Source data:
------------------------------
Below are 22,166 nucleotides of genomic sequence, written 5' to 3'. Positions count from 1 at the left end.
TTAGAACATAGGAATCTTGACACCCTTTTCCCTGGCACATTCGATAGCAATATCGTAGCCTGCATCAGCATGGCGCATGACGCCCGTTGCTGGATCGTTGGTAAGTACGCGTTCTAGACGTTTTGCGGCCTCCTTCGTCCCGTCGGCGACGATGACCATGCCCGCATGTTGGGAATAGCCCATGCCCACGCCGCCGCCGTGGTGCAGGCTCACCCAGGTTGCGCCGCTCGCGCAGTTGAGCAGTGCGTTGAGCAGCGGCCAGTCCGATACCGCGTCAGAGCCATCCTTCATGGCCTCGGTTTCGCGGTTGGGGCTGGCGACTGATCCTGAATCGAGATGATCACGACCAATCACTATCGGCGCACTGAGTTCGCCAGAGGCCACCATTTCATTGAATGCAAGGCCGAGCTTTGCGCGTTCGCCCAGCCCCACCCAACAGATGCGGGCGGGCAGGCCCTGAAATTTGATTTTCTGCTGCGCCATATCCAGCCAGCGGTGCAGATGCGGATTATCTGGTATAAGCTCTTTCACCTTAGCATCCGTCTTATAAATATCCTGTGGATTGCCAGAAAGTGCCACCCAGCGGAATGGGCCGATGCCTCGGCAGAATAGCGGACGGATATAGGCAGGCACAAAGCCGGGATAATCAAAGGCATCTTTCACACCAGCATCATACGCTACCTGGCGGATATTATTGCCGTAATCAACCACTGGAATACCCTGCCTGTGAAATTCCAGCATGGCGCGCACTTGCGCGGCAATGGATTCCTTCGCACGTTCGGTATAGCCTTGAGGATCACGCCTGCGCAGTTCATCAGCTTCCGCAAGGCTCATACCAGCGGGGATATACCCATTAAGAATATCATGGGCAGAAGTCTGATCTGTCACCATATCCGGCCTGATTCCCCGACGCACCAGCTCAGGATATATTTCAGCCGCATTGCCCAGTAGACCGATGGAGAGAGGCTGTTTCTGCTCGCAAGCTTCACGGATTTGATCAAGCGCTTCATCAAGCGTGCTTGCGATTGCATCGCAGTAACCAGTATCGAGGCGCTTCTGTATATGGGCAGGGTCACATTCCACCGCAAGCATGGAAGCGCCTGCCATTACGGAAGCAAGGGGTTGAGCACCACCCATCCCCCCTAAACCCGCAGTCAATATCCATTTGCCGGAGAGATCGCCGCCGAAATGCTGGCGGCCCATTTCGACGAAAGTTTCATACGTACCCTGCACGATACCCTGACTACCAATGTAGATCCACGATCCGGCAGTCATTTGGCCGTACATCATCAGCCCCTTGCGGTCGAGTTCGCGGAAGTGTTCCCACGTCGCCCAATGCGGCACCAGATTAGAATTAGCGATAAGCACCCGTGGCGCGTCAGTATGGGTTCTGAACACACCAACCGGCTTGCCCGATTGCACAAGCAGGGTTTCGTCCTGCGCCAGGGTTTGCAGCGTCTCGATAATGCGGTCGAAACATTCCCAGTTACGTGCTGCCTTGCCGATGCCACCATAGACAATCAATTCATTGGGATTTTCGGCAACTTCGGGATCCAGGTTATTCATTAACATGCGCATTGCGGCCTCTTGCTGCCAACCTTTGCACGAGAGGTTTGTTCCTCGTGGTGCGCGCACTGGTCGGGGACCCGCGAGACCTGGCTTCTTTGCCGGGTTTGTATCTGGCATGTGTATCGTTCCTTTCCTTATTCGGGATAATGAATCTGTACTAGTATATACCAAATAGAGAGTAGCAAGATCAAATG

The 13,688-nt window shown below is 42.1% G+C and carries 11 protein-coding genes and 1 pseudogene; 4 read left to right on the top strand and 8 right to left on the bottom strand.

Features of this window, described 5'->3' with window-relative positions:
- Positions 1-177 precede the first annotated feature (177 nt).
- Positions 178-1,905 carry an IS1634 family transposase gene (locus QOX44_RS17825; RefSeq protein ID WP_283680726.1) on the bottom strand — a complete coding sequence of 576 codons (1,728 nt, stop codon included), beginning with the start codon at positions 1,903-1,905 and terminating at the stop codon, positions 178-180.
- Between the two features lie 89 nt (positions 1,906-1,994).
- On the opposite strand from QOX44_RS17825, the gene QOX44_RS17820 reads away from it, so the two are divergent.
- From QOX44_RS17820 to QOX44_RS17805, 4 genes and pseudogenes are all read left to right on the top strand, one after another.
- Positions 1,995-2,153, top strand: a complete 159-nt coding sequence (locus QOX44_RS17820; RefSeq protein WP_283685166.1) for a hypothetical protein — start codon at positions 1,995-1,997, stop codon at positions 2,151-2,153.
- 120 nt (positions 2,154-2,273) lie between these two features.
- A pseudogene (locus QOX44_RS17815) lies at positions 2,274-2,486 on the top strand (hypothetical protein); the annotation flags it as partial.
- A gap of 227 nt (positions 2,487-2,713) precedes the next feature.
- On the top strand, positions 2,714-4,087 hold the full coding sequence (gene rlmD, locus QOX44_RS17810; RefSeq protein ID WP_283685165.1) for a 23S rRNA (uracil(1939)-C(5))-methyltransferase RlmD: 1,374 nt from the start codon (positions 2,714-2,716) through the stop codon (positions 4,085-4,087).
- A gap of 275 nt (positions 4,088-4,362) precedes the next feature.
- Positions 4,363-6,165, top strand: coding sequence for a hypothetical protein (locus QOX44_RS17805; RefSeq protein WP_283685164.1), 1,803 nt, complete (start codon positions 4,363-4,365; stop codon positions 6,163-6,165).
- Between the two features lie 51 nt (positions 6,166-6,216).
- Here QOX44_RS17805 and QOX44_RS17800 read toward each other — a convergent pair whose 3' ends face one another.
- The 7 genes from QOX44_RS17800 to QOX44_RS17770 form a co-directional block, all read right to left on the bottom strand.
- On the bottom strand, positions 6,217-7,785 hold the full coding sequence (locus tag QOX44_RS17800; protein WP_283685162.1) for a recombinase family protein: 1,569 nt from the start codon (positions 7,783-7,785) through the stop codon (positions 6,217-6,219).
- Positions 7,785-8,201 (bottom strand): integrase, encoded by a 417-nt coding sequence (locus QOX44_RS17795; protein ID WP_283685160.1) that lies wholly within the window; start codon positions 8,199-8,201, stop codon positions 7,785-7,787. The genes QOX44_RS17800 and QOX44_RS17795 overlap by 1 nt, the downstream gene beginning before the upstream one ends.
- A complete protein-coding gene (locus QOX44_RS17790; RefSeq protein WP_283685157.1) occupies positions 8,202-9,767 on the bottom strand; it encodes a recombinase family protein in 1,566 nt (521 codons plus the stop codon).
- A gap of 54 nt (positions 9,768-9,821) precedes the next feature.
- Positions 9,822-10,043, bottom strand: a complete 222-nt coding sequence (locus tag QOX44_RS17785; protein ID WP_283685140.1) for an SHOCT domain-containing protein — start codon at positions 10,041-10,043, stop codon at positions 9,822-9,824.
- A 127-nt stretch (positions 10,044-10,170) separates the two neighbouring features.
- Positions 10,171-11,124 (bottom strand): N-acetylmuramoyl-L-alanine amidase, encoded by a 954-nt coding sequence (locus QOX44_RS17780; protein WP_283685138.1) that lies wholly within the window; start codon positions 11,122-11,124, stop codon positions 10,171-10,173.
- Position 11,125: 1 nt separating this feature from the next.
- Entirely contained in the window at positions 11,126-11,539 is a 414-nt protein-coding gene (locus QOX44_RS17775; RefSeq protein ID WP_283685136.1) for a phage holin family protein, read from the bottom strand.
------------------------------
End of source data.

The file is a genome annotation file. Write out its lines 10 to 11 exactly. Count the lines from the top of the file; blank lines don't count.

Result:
- Positions 1,995-2,153, top strand: a complete 159-nt coding sequence (locus QOX44_RS17820; RefSeq protein WP_283685166.1) for a hypothetical protein — start codon at positions 1,995-1,997, stop codon at positions 2,151-2,153.
- 120 nt (positions 2,154-2,273) lie between these two features.